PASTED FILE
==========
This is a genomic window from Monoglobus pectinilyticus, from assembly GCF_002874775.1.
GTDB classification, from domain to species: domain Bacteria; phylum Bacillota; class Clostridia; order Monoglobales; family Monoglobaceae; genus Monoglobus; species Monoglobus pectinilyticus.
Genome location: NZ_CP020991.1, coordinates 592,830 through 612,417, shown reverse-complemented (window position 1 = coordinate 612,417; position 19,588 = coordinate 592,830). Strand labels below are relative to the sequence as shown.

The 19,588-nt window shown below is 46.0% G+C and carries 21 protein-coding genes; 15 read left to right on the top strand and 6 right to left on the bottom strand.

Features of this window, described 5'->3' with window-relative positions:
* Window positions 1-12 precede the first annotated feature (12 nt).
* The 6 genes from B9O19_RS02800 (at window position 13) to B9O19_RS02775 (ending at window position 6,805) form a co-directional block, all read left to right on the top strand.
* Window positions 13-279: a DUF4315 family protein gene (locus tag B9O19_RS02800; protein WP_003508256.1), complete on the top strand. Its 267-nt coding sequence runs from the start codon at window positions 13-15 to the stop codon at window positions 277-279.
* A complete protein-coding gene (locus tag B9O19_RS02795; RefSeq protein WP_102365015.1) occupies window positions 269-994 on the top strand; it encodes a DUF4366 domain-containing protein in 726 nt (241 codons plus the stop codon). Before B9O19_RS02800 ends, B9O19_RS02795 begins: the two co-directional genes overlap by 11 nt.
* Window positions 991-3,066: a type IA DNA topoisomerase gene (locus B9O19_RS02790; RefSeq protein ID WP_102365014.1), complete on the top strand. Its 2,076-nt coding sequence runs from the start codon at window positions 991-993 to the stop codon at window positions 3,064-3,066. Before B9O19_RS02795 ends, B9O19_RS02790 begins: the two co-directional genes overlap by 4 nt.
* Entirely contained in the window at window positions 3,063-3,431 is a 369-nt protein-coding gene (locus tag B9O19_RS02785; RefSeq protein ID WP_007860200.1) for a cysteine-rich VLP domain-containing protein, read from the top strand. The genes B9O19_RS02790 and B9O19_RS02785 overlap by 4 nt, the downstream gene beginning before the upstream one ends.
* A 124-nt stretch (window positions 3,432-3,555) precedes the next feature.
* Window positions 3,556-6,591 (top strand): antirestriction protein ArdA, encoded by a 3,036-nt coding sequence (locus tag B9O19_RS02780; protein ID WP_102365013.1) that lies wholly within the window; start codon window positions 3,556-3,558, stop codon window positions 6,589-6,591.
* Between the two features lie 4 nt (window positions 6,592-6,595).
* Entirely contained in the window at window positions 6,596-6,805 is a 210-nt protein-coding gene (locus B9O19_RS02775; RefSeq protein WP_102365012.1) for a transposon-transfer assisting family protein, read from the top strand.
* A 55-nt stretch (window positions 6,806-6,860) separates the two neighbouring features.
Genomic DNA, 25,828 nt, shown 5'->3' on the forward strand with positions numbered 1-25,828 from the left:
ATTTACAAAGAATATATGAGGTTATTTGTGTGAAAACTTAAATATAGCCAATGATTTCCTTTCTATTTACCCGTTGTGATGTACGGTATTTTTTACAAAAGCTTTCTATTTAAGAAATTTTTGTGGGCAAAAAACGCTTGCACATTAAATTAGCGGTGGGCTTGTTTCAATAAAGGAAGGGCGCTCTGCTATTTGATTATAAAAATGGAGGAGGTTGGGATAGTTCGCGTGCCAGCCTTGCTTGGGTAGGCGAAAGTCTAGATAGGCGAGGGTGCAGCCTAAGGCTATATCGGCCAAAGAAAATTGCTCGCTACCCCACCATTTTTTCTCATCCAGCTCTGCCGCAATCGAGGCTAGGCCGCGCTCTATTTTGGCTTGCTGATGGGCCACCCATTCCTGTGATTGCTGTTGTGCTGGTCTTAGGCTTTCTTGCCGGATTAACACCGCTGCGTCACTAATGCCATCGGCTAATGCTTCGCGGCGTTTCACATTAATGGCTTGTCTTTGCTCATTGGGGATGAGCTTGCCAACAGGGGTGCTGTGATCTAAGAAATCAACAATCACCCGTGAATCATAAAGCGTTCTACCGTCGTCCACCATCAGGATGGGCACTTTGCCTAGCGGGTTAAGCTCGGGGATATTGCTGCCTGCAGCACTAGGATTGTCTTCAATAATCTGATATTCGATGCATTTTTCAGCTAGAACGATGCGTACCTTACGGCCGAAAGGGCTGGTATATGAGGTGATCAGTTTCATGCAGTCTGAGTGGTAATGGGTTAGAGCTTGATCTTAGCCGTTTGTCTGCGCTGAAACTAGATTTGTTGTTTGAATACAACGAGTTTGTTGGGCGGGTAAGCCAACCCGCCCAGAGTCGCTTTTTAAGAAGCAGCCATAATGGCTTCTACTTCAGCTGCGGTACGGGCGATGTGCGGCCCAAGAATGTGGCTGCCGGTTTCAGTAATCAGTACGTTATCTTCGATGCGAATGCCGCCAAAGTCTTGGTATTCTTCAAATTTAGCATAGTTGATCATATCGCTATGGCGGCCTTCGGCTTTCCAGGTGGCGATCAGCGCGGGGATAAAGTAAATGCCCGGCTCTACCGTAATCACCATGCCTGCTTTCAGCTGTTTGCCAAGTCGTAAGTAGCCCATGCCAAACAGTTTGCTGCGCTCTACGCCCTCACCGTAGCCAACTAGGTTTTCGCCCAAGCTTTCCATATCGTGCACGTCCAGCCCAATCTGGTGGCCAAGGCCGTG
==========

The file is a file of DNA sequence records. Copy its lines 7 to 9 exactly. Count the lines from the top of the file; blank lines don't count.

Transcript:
* The 6 genes from B9O19_RS02800 (at window position 13) to B9O19_RS02775 (ending at window position 6,805) form a co-directional block, all read left to right on the top strand.
* Window positions 13-279: a DUF4315 family protein gene (locus tag B9O19_RS02800; protein WP_003508256.1), complete on the top strand. Its 267-nt coding sequence runs from the start codon at window positions 13-15 to the stop codon at window positions 277-279.
* A complete protein-coding gene (locus tag B9O19_RS02795; RefSeq protein WP_102365015.1) occupies window positions 269-994 on the top strand; it encodes a DUF4366 domain-containing protein in 726 nt (241 codons plus the stop codon). Before B9O19_RS02800 ends, B9O19_RS02795 begins: the two co-directional genes overlap by 11 nt.